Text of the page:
>
    > Har!
    >
    >> 2. One US state and one Canadian province each border on 4 of
    >> the 5 Great Lakes. What are they and what are the lakes they
    >> don't border on?
    >
    > Michigan/Huron?
    > Ottawa/Michigan?

    Two out of four correct.

    --
    Dan Tilque
  9. Archived from groups: rec.games.trivia (More info?)

    "Dan Tilque" <dtilque@nwlink.com> wrote in message
    news:1140t7uqp25cd6d@corp.supernews.com...
    > pijll@gmx.net wrote:
    >
    > > Dan Tilque wrote:
    > >> 3. Many borders follow a river, usually through the main
    > >> channel at the time the border was drawn. But what border
    > >> follows a river with a fixed offset? That is, the border is
    > >> defined as being a certain distance away from a certain river.
    > >
    > > I'm not certain, but the border of Gambia looks like it was
    > > defined this way, except for the first 75 km from the ocean.
    >
    > It sure looks like it, but it wasn't the border I had in mind.
    > Googling, I find this text at
    > http://www.africaguide.com/features/trvafmag/018.htm
    >
    > # Well, in the 1890's one such predicament was resolved by
    > # sailing a gunboat up a river and using the range of its
    > # cannon to delineate the state boundary. The resulting twisted
    > # finger of land, about 10 miles (16kms) either side of the
    > # river Gambia, is a legacy of Anglo-French rivalry over
    > # control of trade in West Africa.
    >
    > I wonder how many cannon shots it took to establish the border.
    > And what did they fire? Survey monuments?
    >
    > At any rate, there's another such border.

    Denmark-Germany, the Kiel Canal?
  10. Archived from groups: rec.games.trivia (More info?)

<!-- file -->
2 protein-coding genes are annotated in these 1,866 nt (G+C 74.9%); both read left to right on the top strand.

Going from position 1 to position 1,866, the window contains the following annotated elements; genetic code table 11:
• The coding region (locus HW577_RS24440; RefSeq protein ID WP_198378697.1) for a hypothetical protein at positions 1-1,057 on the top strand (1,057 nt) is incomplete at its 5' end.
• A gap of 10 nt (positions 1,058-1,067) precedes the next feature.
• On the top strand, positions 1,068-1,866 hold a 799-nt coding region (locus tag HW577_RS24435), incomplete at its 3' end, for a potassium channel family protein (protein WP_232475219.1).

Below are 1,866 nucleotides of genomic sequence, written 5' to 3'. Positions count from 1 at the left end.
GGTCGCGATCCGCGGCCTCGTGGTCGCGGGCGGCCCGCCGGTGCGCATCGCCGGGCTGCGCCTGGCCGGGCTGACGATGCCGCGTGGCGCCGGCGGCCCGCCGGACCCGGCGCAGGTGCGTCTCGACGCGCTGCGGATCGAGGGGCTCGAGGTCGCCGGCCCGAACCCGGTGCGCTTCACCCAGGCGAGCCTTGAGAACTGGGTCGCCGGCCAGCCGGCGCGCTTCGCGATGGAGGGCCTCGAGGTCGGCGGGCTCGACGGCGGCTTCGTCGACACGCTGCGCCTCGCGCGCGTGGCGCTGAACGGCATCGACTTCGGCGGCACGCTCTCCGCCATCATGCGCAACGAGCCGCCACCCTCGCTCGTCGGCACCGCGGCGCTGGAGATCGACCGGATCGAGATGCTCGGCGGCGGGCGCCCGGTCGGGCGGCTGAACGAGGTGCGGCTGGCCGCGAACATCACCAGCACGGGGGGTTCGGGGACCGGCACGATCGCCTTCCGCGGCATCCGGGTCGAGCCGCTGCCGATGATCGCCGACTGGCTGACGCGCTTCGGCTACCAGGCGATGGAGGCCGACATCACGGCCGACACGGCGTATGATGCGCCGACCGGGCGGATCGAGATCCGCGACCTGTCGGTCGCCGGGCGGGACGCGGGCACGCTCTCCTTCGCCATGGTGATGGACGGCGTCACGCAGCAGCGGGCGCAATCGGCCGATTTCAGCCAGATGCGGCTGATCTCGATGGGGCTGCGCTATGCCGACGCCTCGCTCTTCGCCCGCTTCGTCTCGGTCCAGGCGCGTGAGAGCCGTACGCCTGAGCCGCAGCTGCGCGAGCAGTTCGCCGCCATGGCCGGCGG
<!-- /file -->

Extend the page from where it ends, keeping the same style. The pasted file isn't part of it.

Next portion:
Steve Grant (ACE1242@comcast.net) writes:
    > Denmark-Germany, the Kiel Canal?

    No, that border was established by other means. Which?


    --
    Erland Sommarskog, Stockholm, esquel@sommarskog.se
  11. Archived from groups: rec.games.trivia (More info?)

    Dan Tilque wrote:

    > 1. What is the most populous county in the US with no
    > Interstate freeway?

    Mark Brader answered Ventura County in California. AFAIK that's
    the right answer.


    > 2. One US state and one Canadian province each border on 4 of
    > the 5 Great Lakes. What are they and what are the lakes they
    > don't border on?

    The state of Michigan borders on all the lakes except Ontario.
    The province of Ontario borders on all the lakes except Michgan.

    >
    >
    > 3. Many borders follow a river, usually through the main
    > channel at the time the border was drawn. But what border
    > follows a river with a fixed offset? That is, the border is
    > defined as being a certain distance away from a certain river.

    The answer I had in mind was the eastern part of
    Massachusetts-New Hampshire border which follows the Merrimac
    River at a distance of 3 miles. But I have to give credit to
    pijll for the Gambia-Senegal border, since it is also a valid
    answer to the question.

    --
    Dan Tilque
  12. Archived from groups: rec.games.trivia (More info?)

    Erland Sommarskog (esquel@sommarskog.se) writes:
    > Steve Grant (ACE1242@comcast.net) writes:
    >> Denmark-Germany, the Kiel Canal?
    >
    > No, that border was established by other means. Which?

    By referendum.


    --
    Erland Sommarskog, Stockholm, esquel@sommarskog.se